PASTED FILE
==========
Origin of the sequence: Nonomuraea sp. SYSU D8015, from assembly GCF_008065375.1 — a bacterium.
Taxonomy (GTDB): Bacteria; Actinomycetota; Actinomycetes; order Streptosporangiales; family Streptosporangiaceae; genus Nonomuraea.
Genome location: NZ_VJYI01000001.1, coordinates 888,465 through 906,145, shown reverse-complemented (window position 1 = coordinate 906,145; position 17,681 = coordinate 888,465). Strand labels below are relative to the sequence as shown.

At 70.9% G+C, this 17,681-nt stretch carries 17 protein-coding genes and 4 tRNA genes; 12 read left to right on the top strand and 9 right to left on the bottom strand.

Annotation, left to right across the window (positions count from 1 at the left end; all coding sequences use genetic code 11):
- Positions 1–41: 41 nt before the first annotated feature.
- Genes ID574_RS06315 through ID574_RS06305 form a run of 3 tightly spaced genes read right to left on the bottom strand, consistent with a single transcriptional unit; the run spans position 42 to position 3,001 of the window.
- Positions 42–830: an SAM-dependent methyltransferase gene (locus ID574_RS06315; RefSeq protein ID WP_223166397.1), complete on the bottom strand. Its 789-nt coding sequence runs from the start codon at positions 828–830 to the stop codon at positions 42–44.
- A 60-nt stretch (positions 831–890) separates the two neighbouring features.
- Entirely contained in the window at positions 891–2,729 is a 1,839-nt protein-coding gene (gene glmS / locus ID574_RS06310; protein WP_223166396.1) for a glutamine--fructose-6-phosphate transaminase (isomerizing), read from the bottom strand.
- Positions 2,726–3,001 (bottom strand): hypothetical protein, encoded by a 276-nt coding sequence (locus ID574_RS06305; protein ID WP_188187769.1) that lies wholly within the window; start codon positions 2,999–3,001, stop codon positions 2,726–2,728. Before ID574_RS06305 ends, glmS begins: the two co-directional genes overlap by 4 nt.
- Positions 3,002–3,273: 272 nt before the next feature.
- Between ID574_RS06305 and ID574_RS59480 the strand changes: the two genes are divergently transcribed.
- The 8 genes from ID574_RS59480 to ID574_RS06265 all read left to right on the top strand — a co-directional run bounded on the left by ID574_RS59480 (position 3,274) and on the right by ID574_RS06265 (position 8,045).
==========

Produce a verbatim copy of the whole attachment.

Origin of the sequence: Nonomuraea sp. SYSU D8015, from assembly GCF_008065375.1 — a bacterium.
Taxonomy (GTDB): Bacteria; Actinomycetota; Actinomycetes; order Streptosporangiales; family Streptosporangiaceae; genus Nonomuraea.
Genome location: NZ_VJYI01000001.1, coordinates 888,465 through 906,145, shown reverse-complemented (window position 1 = coordinate 906,145; position 17,681 = coordinate 888,465). Strand labels below are relative to the sequence as shown.

At 70.9% G+C, this 17,681-nt stretch carries 17 protein-coding genes and 4 tRNA genes; 12 read left to right on the top strand and 9 right to left on the bottom strand.

Annotation, left to right across the window (positions count from 1 at the left end; all coding sequences use genetic code 11):
- Positions 1–41: 41 nt before the first annotated feature.
- Genes ID574_RS06315 through ID574_RS06305 form a run of 3 tightly spaced genes read right to left on the bottom strand, consistent with a single transcriptional unit; the run spans position 42 to position 3,001 of the window.
- Positions 42–830: an SAM-dependent methyltransferase gene (locus ID574_RS06315; RefSeq protein ID WP_223166397.1), complete on the bottom strand. Its 789-nt coding sequence runs from the start codon at positions 828–830 to the stop codon at positions 42–44.
- A 60-nt stretch (positions 831–890) separates the two neighbouring features.
- Entirely contained in the window at positions 891–2,729 is a 1,839-nt protein-coding gene (gene glmS / locus ID574_RS06310; protein WP_223166396.1) for a glutamine--fructose-6-phosphate transaminase (isomerizing), read from the bottom strand.
- Positions 2,726–3,001 (bottom strand): hypothetical protein, encoded by a 276-nt coding sequence (locus ID574_RS06305; protein ID WP_188187769.1) that lies wholly within the window; start codon positions 2,999–3,001, stop codon positions 2,726–2,728. Before ID574_RS06305 ends, glmS begins: the two co-directional genes overlap by 4 nt.
- Positions 3,002–3,273: 272 nt before the next feature.
- Between ID574_RS06305 and ID574_RS59480 the strand changes: the two genes are divergently transcribed.
- The 8 genes from ID574_RS59480 to ID574_RS06265 all read left to right on the top strand — a co-directional run bounded on the left by ID574_RS59480 (position 3,274) and on the right by ID574_RS06265 (position 8,045).